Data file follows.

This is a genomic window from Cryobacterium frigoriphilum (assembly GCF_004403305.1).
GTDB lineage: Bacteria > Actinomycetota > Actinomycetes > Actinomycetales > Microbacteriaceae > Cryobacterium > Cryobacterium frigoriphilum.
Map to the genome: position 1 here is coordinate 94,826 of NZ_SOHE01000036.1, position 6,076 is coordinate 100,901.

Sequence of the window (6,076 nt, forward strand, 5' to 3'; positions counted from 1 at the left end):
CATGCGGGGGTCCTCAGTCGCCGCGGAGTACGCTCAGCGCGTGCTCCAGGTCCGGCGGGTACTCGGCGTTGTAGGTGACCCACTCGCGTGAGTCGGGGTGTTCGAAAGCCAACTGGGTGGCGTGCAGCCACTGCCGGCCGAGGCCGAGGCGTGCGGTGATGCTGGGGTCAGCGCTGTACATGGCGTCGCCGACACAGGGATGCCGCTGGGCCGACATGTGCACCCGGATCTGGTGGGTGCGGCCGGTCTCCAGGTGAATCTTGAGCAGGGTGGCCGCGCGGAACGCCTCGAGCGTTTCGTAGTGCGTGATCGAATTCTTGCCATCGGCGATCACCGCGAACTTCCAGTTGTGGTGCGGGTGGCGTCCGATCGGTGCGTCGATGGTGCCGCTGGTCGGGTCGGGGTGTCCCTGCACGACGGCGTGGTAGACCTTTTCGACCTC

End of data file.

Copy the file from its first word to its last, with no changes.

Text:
This is a genomic window from Cryobacterium frigoriphilum (assembly GCF_004403305.1).
GTDB lineage: Bacteria > Actinomycetota > Actinomycetes > Actinomycetales > Microbacteriaceae > Cryobacterium > Cryobacterium frigoriphilum.
Map to the genome: position 1 here is coordinate 94,826 of NZ_SOHE01000036.1, position 6,076 is coordinate 100,901.

Sequence of the window (6,076 nt, forward strand, 5' to 3'; positions counted from 1 at the left end):
CATGCGGGGGTCCTCAGTCGCCGCGGAGTACGCTCAGCGCGTGCTCCAGGTCCGGCGGGTACTCGGCGTTGTAGGTGACCCACTCGCGTGAGTCGGGGTGTTCGAAAGCCAACTGGGTGGCGTGCAGCCACTGCCGGCCGAGGCCGAGGCGTGCGGTGATGCTGGGGTCAGCGCTGTACATGGCGTCGCCGACACAGGGATGCCGCTGGGCCGACATGTGCACCCGGATCTGGTGGGTGCGGCCGGTCTCCAGGTGAATCTTGAGCAGGGTGGCCGCGCGGAACGCCTCGAGCGTTTCGTAGTGCGTGATCGAATTCTTGCCATCGGCGATCACCGCGAACTTCCAGTTGTGGTGCGGGTGGCGTCCGATCGGTGCGTCGATGGTGCCGCTGGTCGGGTCGGGGTGTCCCTGCACGACGGCGTGGTAGACCTTTTCGACCTC